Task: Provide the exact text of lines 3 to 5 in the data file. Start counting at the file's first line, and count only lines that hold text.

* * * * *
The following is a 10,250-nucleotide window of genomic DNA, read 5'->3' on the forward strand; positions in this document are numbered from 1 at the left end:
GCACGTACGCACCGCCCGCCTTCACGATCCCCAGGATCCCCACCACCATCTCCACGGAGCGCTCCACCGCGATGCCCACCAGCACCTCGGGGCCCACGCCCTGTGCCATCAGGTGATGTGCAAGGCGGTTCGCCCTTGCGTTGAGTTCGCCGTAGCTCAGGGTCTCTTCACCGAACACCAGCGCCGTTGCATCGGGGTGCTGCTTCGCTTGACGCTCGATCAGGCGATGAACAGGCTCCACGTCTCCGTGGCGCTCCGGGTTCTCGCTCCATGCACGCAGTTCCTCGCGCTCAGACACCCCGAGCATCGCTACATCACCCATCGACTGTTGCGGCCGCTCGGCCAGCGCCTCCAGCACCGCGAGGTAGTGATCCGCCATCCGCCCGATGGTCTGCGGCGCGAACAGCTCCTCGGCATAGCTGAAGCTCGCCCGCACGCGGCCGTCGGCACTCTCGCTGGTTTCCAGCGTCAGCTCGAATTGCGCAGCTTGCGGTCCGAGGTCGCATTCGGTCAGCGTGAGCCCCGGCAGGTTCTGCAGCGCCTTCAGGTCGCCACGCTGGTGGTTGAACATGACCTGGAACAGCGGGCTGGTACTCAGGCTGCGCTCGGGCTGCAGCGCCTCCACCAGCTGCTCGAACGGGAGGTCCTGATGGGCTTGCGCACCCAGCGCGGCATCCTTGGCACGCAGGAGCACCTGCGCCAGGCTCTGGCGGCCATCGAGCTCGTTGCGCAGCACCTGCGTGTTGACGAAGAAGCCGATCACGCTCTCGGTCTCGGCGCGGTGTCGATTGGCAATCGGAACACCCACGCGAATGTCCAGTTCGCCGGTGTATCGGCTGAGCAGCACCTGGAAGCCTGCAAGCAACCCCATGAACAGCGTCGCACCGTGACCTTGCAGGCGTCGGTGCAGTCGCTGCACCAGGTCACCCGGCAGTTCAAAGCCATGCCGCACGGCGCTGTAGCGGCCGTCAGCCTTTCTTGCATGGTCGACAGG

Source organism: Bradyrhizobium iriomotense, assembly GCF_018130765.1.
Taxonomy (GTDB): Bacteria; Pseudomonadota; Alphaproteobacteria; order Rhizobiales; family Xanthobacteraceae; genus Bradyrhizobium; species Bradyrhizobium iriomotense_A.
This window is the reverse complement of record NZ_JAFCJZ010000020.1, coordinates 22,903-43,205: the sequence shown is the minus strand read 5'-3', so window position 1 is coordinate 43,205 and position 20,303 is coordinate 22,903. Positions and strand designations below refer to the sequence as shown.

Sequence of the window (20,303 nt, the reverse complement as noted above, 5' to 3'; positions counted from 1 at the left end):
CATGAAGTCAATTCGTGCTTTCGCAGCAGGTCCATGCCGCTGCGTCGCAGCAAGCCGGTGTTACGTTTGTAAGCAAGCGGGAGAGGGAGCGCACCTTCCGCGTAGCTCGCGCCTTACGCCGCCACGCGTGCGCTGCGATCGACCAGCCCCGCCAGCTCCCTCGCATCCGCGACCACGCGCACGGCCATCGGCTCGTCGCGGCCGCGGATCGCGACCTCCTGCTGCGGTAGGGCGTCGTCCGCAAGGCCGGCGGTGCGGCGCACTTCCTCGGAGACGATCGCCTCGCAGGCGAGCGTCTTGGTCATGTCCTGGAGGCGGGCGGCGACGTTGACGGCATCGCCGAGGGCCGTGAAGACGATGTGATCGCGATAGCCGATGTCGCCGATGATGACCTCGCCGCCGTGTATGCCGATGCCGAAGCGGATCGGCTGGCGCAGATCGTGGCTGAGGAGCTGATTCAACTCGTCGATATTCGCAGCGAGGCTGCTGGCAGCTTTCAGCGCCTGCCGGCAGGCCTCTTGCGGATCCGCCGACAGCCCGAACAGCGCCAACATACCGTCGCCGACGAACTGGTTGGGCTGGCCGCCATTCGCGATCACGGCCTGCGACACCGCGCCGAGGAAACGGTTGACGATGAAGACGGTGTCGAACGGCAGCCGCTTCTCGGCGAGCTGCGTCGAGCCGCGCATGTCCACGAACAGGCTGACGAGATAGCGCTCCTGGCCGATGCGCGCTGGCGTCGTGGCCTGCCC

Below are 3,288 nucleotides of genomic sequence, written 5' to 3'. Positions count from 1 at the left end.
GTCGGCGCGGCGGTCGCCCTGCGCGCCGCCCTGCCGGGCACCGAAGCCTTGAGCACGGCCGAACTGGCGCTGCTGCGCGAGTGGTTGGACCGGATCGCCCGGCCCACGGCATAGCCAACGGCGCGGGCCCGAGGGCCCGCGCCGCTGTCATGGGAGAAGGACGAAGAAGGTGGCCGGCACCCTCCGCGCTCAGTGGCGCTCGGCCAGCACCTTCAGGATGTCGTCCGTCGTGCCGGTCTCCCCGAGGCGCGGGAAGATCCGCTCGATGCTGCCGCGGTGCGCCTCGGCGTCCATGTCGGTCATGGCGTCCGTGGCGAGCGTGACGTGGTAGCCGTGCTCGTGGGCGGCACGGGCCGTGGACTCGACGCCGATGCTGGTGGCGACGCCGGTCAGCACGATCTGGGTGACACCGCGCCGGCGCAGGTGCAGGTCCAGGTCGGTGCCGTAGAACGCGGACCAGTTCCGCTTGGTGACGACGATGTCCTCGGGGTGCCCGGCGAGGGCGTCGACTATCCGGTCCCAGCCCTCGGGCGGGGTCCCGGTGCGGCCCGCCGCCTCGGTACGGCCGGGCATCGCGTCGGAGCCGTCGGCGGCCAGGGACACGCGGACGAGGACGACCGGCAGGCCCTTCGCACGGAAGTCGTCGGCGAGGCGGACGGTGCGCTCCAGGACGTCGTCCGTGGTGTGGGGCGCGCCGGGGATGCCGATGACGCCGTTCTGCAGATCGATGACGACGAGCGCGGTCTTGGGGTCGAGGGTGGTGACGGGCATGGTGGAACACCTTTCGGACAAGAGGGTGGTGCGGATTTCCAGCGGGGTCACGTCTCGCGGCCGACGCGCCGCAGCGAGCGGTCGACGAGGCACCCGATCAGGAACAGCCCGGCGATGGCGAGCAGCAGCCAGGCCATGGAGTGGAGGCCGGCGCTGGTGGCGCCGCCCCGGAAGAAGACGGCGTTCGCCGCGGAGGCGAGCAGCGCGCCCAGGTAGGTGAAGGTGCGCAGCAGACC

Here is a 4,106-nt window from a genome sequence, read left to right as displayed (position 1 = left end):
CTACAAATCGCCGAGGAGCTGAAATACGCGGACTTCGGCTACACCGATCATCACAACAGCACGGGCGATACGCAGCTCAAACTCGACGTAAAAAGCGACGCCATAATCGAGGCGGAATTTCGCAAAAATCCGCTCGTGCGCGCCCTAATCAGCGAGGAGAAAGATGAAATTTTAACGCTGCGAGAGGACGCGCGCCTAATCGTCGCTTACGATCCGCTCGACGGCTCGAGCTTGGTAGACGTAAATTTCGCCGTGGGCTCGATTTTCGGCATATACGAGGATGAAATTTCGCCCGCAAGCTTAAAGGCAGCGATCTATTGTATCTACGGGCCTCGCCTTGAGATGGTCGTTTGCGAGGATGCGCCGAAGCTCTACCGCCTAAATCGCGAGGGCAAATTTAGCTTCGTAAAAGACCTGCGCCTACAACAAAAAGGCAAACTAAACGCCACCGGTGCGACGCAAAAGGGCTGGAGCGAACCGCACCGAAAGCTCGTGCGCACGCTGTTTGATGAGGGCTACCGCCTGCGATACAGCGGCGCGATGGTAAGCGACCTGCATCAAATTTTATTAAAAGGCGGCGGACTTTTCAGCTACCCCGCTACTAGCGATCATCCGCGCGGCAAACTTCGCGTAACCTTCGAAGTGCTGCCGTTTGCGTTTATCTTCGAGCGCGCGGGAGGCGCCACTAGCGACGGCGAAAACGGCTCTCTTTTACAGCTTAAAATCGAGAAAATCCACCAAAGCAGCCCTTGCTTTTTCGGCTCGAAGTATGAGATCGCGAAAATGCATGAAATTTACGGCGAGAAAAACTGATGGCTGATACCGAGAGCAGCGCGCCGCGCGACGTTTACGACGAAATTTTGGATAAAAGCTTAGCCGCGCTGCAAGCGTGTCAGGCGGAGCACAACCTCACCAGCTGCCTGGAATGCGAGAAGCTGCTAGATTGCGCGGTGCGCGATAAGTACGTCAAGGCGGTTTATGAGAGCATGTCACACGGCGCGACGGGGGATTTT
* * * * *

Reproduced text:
Source organism: Bradyrhizobium iriomotense, assembly GCF_018130765.1.
Taxonomy (GTDB): Bacteria; Pseudomonadota; Alphaproteobacteria; order Rhizobiales; family Xanthobacteraceae; genus Bradyrhizobium; species Bradyrhizobium iriomotense_A.
This window is the reverse complement of record NZ_JAFCJZ010000020.1, coordinates 22,903-43,205: the sequence shown is the minus strand read 5'-3', so window position 1 is coordinate 43,205 and position 20,303 is coordinate 22,903. Positions and strand designations below refer to the sequence as shown.